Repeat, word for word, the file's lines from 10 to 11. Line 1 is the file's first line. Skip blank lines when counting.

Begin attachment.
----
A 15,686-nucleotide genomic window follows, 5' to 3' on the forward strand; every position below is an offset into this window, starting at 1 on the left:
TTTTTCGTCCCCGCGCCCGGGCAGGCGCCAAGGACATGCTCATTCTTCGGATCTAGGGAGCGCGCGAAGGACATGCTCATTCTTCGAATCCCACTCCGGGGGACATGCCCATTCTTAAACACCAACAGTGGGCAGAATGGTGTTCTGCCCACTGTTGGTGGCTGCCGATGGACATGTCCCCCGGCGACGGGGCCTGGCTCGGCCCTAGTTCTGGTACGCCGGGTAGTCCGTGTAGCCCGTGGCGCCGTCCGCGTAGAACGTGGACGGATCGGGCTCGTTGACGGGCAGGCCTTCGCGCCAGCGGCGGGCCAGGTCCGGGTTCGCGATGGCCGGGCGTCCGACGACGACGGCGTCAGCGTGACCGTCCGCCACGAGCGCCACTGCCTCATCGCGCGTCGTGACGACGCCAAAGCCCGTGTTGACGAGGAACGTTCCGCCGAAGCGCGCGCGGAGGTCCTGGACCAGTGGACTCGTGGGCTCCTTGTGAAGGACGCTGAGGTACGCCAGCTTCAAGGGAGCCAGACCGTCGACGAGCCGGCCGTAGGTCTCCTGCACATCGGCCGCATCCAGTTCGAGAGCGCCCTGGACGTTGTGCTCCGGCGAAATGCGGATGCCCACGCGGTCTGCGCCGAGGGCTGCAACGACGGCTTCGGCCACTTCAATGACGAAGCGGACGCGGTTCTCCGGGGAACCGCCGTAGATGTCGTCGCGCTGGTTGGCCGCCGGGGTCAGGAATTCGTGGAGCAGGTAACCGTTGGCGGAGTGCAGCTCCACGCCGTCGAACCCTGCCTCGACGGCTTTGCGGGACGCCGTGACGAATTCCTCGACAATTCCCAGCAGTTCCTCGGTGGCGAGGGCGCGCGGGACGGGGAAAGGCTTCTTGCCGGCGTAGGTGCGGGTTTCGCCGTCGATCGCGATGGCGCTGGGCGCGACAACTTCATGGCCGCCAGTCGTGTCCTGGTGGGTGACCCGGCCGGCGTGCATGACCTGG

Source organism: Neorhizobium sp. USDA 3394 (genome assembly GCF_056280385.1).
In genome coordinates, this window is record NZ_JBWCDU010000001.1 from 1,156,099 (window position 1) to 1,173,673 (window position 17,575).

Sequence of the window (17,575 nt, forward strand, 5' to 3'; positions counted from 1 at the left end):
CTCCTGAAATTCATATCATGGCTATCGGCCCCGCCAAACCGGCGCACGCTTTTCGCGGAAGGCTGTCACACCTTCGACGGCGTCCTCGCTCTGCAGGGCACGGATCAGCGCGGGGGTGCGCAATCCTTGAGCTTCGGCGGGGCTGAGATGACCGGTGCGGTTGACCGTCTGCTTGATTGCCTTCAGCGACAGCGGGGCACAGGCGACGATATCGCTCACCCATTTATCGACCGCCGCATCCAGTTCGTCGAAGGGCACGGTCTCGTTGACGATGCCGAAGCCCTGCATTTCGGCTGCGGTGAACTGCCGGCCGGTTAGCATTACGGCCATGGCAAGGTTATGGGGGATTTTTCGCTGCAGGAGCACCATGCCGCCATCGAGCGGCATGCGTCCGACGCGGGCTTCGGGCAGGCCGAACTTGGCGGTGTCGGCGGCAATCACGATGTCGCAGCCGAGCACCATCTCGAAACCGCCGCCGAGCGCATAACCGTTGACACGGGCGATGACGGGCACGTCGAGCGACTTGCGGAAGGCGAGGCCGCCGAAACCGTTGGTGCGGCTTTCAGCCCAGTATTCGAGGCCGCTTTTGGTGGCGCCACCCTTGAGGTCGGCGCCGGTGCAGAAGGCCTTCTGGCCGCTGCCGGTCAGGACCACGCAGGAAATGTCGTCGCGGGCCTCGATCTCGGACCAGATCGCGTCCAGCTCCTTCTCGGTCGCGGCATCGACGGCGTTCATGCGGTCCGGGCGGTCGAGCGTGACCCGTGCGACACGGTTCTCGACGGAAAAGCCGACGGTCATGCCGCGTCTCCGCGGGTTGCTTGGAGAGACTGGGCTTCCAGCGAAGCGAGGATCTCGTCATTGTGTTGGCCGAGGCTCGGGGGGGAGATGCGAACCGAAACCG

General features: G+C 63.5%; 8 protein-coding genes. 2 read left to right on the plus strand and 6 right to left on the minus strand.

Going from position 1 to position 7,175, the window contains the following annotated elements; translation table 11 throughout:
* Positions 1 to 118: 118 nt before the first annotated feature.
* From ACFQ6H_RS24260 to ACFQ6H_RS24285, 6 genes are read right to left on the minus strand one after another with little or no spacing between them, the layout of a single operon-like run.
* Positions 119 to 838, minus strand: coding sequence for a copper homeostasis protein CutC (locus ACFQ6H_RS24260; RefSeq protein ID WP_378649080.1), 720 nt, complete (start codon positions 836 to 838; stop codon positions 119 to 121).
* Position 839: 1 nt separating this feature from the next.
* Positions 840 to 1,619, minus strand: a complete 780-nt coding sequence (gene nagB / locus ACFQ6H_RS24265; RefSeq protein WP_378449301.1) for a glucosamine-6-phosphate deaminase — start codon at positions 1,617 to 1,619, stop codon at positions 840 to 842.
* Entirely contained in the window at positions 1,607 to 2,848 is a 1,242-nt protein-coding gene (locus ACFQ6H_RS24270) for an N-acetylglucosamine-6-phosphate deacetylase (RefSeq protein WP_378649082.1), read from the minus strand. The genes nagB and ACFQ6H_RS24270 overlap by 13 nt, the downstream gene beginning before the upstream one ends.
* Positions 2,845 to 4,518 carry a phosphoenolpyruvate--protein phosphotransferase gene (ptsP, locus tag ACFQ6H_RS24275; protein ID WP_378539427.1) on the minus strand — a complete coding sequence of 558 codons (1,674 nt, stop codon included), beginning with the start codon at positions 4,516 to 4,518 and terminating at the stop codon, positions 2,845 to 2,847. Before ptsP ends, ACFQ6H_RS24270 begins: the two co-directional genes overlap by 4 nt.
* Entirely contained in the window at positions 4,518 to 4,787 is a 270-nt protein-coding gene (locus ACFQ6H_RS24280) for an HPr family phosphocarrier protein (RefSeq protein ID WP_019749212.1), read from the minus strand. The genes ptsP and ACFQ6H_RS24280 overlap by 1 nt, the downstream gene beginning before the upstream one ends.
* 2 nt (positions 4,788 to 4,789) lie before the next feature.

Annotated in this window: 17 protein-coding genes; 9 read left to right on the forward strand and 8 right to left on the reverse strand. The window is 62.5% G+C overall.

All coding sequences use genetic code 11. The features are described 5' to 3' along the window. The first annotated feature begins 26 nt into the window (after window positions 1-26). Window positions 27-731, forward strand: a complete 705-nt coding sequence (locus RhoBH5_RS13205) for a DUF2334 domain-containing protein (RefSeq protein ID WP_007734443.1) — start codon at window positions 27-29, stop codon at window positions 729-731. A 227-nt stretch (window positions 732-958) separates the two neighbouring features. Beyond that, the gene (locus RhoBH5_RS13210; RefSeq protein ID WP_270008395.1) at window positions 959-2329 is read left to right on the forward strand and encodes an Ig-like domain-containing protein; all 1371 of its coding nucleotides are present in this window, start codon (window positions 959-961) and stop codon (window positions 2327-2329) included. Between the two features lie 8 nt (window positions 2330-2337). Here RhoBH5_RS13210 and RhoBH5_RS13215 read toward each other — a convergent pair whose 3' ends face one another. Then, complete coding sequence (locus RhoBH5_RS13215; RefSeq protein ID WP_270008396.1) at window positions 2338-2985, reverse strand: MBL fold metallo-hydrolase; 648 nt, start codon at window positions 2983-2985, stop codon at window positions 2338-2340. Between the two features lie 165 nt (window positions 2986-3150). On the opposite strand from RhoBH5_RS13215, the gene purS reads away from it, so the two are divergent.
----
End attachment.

* From ACFQ6H_RS24260 to ACFQ6H_RS24285, 6 genes are read right to left on the minus strand one after another with little or no spacing between them, the layout of a single operon-like run.
* Positions 119 to 838, minus strand: coding sequence for a copper homeostasis protein CutC (locus ACFQ6H_RS24260; RefSeq protein ID WP_378649080.1), 720 nt, complete (start codon positions 836 to 838; stop codon positions 119 to 121).